Nigeria celebrated independence day yesterday and a lot of people did not fail to raise their flags cheering for the country. The ubiquitous green and white attire on social media and the streets was sheer evidence that Nigerians truly love their country. Even churches didn’t fail to celebrate (well my church. I can’t speak for everyone) as we sang the National anthem during the service and rounded up with the National pledge. I couldn’t help but laugh and give side eye to some people who were unable recite the second stanza of the national anthem without stumbling on their words. Silly me!
It’s undeniable that Nigerians love their country and we should celebrate 57 years of liberation but I’ll be brutally honest, there’s really nothing worth celebrating if you ask me. Not that I like to be pessimistic…I’m simply facing reality.
Since I visited Rwanda in May, a lot has shifted in my orientation. I find myself always referring back to this country in my thoughts whenever I see something wrong with the way things are done here. They’ve come a long way in rebuilding the country since the genocide in 1994 and I’m super impressed at their progress in just 23 years. This country is a lesson for anyone to learn from-be it country or an individual and below are some of the things we can learn from them:
Rwanda is very safe. I mean EXTREMELY safe!!! I couldn’t help but admire how cautious the Moto taxis were. And even more surprising, they have indicators and Helmets are a must. If you are used to taking Okadas in Nigeria, you’ll probably marvel at how much safety measure is considered if you decide to take one in Rwanda. My German host further establishes how safe Rwanda is;
“This country is safer than all the places I’ve ever lived in Germany.”
Yes! Rwanda is that safe and my German host was right. I remember a friend’s mum whose purse was stolen in Munich and left her stranded. Money, passports and ID cards all gone. She had to borrow money from a friend to get to the Nigerian embassy in Berlin and get a temporary passport to get back home. Imagine her frustration.
Now how safe is Nigeria if I may ask?
If any country in Africa is really tackling environmental issues, that would be Rwanda. I was stopped at the airport because my bag was wrapped with Plastic wrap which is not allowed the country (If only they knew how much plastic bags I had in the bag itself). A glimpse of the landscape and you’ll see loads of trees in almost every nook and cranny. Everything I bought at local supermarkets was put into paper bags. Even my cold ass bottle water got a paper bag…No one cares if it gets soggy! As long as the environment is being protected.
Well, better take soggy that have your mattress floating in water. Thanks to apathy and largely irresponsibility, we don’t see the need to take care of our environment. People trash freely like it’s a right and let’s not even go on to count the number of generators we have in Lagos alone. Imagine the amount of CO2 released into the atmosphere daily. I can go on and on about the environmental issues in Nigeria but I’ll just leave it here.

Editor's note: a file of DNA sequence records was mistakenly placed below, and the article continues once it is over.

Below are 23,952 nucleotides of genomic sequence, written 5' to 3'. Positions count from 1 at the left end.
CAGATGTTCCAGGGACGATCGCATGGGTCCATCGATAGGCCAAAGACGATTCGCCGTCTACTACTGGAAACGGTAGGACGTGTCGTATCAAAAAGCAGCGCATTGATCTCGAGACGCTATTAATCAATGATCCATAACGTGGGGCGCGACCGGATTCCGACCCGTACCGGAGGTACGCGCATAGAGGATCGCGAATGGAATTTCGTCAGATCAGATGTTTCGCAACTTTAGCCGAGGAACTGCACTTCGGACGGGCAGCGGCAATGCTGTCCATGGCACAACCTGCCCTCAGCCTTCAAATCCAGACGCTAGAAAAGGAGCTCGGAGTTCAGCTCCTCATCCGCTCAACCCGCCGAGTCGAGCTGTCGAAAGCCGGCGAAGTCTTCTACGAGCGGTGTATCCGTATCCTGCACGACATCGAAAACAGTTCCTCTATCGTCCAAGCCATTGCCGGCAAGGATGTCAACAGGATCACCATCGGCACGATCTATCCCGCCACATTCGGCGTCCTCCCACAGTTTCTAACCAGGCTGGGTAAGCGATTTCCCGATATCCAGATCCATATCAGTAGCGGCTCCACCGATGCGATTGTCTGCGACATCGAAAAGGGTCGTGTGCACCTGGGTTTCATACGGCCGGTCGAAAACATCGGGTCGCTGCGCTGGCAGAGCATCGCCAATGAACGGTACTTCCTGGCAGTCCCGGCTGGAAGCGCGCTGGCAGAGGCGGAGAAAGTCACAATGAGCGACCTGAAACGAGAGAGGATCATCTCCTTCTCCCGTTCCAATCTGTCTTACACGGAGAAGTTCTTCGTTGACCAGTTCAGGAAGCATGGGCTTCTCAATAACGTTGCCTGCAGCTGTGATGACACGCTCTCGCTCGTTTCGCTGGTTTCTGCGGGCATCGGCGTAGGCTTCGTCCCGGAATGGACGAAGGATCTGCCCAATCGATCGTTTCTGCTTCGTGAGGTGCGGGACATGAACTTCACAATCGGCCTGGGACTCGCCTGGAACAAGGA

Unity And Oneness
The 1994 genocide is a huge factor for this. After the whole Tutsi ethnicity was almost wiped out, there was some sort resolution I presume and the people decided to live as one… There is nothing like Tutsi or Hutu just Rwandans. Not exactly the case with Nigeria. Igbos are still blaming Yorubas for supporting Hausas and the blame game goes on and on. MOVE ON PEOPLE!!!! Like seriously!!!!! Can we get over this shit of someone is supporting someone and someone is back stabbing someone. Is it truly impossible that we can all live in peace??? I mean we don’t all necessarily have to be madly in love with each other but we need to learn to live and work together in peace. I think part of the problem is that we don’t discuss and reflect on our past as much as we should. I don’t know why the story of the civil war is not discussed in schools. Not even sure there’s any documentary on the civil war made by Nigerians. Talking about the past is not to cause more problems but to learn from it and make sure history doesn’t repeat itself but unfortunately, the mistakes of the past seems to be creeping back into the present.
I was dazed at the level of trust exhibited by Rwandans. In my hotel in Gisenyi, we were told to pay at our convenience before we check out. Same was the case for my walking tour at Nyamirambo. No one was in a hurry to get/extort money off us and I found this extremely weird considering where I’m coming from. An average Nigerian has trust issues. Just take a look at the so called leaders who we trusted to turn things around. Need I say more?
The fact that you walk on the street and not find one single piece of crap is so SURREAL!!! You’d even be scared to drop your trash even if it’s second nature to you. Cleanliness they say is next to Godliness but it still baffles me how much Nigerians see it as appealing to drop trash as they see fit and head to that special program to bind and cast all the enemies that refuse to make Nigeria move forward. How about the enemy within?
Despite all my complaints and rant, I still have hope. Hope that Nigeria will change for better. But it starts with every individual. It starts with us taking that firm decision not to break that traffic rule or throw trash on the ground. That conscious effort to remove any for of prejudice about a particular tribe or ethnic group. I’m not saying it’ll be easy and I still struggle with doing some of these things but the journey of a thousand miles begins with a small step.
Think about it!